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The McKittrick Hotel & Punchdrunk

flickr//bahmanfarzad

Immersive theatre, where there are no boundaries between the audience and the performers, is like no other drama: ‘roaming audiences experience epic storytelling inside sensory theatrical worlds’. Punchdrunk, a company originally from Brighton, are arguably the most successful exponent. They mix classic texts, physical theatre and design installations, as well as many other mediums, and put on their distinctive shows within unexpected sites. They create experiences, which push the boundaries of theatre and reject the passive obedience of the audience often encouraged in mainstream theatre.

‘Sleep No More’ is their long-running and highly successful show in New York. Set in the fictional McKittick Hotel in Hell’s Kitchen, ‘Sleep No More’ is like being dropped into a film noir adaptation of Shakespeare’s ‘Macbeth.’ Members of the audience freely roam around five floors of an abandoned building, transformed into a labyrinth of more than a hundred dimly lit and meticulously detailed rooms and spaces. The cast evoke, rather than replicate, key scenes from Macbeth using dance and movement. But even when there were no performers in a room, it still feels exciting and dramatic, not least because of the great work of sound designer Stephen Dobbie’s Hitchcockian soundtrack.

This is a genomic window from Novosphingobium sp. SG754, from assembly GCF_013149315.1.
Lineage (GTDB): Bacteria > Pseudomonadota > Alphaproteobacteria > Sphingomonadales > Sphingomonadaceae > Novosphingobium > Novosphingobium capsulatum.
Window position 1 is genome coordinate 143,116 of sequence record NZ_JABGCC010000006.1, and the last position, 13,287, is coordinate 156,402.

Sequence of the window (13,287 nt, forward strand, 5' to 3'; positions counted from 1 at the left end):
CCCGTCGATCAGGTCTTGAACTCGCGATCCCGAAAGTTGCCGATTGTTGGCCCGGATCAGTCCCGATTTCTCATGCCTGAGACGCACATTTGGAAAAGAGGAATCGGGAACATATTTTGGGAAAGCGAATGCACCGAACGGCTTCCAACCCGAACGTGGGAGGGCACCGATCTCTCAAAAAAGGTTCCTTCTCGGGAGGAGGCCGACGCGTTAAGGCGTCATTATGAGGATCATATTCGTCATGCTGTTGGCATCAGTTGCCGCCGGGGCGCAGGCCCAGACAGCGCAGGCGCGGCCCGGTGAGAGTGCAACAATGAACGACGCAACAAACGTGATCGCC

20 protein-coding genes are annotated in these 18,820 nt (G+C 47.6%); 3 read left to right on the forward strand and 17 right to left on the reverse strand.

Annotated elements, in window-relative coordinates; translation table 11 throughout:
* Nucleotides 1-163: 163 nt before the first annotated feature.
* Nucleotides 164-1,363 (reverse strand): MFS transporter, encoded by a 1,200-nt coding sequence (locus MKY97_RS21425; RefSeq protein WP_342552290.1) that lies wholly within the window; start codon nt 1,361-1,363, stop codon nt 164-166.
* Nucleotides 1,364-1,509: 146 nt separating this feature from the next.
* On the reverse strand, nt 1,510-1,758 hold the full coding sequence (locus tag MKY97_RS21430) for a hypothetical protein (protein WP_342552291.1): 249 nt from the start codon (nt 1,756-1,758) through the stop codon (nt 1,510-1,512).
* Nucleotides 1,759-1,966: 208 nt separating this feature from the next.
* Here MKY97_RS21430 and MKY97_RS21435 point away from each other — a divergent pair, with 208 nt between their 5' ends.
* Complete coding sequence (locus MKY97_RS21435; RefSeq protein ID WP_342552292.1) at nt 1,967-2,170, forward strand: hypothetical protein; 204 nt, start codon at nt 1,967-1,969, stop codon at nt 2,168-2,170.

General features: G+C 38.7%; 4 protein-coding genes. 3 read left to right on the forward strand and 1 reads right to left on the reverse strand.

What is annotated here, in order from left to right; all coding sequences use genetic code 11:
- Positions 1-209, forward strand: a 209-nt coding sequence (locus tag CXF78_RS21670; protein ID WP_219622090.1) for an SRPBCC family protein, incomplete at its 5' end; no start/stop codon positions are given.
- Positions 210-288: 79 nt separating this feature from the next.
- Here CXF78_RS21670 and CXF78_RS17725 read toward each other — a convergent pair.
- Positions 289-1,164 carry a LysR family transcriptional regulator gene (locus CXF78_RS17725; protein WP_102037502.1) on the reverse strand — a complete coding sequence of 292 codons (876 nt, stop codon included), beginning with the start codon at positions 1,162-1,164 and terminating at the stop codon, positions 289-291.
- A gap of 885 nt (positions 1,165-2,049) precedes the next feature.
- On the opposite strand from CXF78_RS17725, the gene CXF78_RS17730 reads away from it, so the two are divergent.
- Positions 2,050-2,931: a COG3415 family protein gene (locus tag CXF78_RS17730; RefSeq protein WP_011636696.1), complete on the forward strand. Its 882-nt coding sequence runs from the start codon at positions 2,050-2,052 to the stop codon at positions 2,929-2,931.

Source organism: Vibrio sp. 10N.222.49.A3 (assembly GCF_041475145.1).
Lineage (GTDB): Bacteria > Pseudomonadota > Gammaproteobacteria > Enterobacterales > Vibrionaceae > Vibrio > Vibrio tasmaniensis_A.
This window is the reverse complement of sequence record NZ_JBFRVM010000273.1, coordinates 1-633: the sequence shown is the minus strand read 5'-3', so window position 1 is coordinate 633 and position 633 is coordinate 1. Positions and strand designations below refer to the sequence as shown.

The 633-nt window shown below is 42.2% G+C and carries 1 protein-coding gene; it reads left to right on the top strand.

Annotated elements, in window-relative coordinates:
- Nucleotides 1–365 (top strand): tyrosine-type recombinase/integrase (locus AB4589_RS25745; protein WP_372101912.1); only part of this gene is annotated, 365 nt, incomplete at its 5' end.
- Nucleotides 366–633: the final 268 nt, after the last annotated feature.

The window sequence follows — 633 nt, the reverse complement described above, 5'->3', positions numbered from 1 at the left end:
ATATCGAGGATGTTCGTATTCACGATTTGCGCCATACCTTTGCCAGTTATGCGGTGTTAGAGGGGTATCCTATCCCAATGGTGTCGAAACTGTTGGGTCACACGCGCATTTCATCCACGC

And, by the way, at the start of the show every member of the audience is given a dehumanising bird-like white carnival mask and instructed to be completely silent. The effect is to create a sense of surreal voyeuristic anonymity. The show is not linear and everyone will have a different journey through the space, alighting upon different scenes and different details. Half of the fun is comparing notes at the end. Some choose to follow certain characters, like Macbeth or Lady Macbeth, while others will simply explore and wander. The audience are largely unacknowledged by the performers, but occasionally they will unexpectedly pull individuals into the action. My fourteen year old sister, looking a lot older behind her mask, was grabbed by a male actor who began kissing her neck; I was grabbed by a performer and led into a small locked room, before being shown an emotional dance piece.